Find author on:  goodreads  |  website  |  instagram

The Happiest Little Town by Barbara Hannay -a review

The Happiest Little TownThe Happiest Little Town by Barbara Hannay

Happiness has a way of catching up with you, even when you’ve given up trying to find it.

Tilly doesn’t believe she can ever be happy again

Fourteen-year-old Tilly’s world is torn apart when her single mother dies suddenly and she is sent a million miles from everything she has ever known to a small country town and a guardian who’s a total stranger.

Kate is sure she will be happy just as soon as she achieves her dream

In the picturesque mountains of Far North Queensland, Kate is trying to move on from a failed marriage by renovating a van and making plans for an exciting travel escape. The fresh start she so desperately craves is within reach when an unexpected responsibility lands on her doorstep.

Olivia thinks she’s found ‘happy enough’ until an accident changes everything

Ageing former celebrity actress Olivia is used to winning all the best roles in her local theatre group, but when she’s injured while making a grand stage exit, she is relegated to the wings. Now she’s determined that she won’t bow out quietly and be left alone with the demons of her past.

When these lost souls come together under the roof of the Burralea Amateur Theatre group, the countdown to opening night has already begun. Engaging with a diverse cast of colourful characters, the three generations of women find unlikely friendship – and more than one welcome surprise.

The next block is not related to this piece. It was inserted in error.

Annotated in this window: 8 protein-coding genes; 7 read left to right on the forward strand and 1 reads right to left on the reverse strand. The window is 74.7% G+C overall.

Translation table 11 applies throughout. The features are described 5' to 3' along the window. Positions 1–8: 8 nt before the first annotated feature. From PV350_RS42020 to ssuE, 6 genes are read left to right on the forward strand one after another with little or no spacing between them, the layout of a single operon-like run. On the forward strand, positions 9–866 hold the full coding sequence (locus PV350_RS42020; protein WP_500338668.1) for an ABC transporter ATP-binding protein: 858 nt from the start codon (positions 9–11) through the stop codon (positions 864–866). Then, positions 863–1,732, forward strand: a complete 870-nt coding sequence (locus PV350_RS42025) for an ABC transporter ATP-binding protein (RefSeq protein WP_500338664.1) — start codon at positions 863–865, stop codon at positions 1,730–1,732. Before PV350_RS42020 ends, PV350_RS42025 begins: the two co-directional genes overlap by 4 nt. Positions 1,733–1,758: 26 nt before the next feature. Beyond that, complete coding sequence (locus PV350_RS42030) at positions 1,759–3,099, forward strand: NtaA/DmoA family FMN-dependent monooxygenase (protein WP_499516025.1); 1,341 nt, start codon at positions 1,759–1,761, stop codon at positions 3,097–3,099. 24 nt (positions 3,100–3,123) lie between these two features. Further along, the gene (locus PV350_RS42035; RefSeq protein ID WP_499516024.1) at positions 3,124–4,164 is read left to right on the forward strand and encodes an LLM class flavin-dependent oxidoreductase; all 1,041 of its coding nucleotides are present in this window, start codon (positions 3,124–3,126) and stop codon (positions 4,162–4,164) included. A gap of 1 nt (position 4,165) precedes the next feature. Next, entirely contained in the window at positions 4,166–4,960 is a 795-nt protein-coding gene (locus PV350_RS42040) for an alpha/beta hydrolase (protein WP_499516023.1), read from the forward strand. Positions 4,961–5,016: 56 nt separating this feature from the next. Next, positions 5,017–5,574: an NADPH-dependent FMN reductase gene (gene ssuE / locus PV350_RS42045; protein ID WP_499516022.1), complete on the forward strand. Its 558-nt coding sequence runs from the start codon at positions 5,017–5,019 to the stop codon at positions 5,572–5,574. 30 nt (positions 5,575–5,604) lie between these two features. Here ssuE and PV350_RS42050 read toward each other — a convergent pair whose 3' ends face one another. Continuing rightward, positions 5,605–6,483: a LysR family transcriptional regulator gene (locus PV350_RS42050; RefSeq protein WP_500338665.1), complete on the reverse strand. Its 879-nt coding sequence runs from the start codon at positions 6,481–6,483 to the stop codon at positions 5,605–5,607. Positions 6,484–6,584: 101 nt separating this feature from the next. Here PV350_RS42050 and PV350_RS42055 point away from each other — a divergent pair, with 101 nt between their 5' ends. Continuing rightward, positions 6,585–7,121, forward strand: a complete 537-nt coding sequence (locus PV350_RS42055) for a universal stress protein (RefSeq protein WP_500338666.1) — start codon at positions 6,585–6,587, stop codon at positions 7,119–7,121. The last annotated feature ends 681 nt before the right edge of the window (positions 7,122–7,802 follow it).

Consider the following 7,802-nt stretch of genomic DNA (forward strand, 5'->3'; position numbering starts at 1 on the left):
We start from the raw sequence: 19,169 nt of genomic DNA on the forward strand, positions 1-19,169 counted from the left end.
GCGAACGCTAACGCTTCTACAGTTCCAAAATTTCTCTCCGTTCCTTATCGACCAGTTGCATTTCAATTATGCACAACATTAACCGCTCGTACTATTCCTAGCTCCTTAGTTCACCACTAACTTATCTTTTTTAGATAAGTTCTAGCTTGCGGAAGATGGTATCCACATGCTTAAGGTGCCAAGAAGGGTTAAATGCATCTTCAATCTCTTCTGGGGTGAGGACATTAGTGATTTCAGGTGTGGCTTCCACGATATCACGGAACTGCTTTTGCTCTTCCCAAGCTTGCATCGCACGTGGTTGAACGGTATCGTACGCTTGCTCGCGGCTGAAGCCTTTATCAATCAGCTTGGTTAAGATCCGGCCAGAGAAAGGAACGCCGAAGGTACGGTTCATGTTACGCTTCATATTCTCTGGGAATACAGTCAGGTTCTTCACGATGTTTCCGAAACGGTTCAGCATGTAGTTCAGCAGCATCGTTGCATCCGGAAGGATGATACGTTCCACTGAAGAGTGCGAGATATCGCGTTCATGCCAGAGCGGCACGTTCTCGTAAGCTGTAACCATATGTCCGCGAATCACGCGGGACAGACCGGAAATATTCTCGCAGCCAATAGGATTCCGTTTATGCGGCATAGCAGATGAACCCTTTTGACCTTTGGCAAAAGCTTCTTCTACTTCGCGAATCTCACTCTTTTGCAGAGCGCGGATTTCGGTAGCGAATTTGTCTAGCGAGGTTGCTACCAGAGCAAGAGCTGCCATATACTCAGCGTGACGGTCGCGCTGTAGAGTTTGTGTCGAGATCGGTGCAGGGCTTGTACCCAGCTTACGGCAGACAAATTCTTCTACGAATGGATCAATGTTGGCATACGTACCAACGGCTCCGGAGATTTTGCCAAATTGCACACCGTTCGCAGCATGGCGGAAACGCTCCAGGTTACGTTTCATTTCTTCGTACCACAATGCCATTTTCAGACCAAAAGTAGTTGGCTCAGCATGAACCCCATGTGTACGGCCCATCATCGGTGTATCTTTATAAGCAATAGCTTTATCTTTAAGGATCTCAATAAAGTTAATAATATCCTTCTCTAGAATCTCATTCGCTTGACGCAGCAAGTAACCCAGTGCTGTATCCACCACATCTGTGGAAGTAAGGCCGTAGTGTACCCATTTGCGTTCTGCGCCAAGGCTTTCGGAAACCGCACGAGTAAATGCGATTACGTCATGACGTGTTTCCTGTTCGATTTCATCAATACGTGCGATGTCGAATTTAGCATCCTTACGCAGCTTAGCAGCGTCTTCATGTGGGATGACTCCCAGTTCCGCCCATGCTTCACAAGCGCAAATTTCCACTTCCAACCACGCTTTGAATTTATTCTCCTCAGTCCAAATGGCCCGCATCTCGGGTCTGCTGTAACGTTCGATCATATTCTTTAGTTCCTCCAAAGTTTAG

From the bestselling author of The Garden of Hopes and Dreams comes a heartwarming and uplifting story about the joys of new beginnings.

Published 2 August 2022  |  Publisher: Penguin Random House  |  RRP: AUD$32.99

Buy it at: Dymocks |  Booktopia |  A&R  |  Abbey’s  | QBD

My Blurb (3.5 / 5 stars)

Isn’t it just the cutest book cover!? And that title, I feel that I’m guaranteed an easy, light-hearted, and uplifting read which my mood tells me I need these days. It did not disappoint; The Happiest Little Town certainly made me happy.

I find it always touching when 3 generations of women are brought together. I love to see the effect they have on each other. In this novel, the mix of Olivia’s wisdom, Kate’s generosity, and Tilly’s grief made a lovely cocktail of lasting friendship. I am in Kate’s age group so while I was rather frustrated with some of Tilly’s decisions and actions, they are rather understandable considering her loss. I am in awe of Kate’s heart and her generosity… it’s not Tilly’s fault that she is who she is but golly, Kate was just so very kind.

While the story revolves our 3 main protagonists above. There were bits and pieces about other residents of this town that made it The Happiest Little Town. They may not be that relevant to the plot as such but they do make the town more 3-dimensional. And what’s a town without its people?

The Happiest Little Town‘s residents may not be happy aaallll the time as each of them have either had difficult pasts or are still struggling to come to terms with those pasts. However, they do know to pick themselves back up and let’s just say it’s a happy ending all around. Such a comfort read and truly, I just want to give this book a cuddle – that’s how much I enjoyed it.

My thanks to Penguin Random House for this paperback copy of book in exchange of my honest thoughts

About the author

Find author on:  goodreads  |  website  |  twitter  |  facebook  |  instagram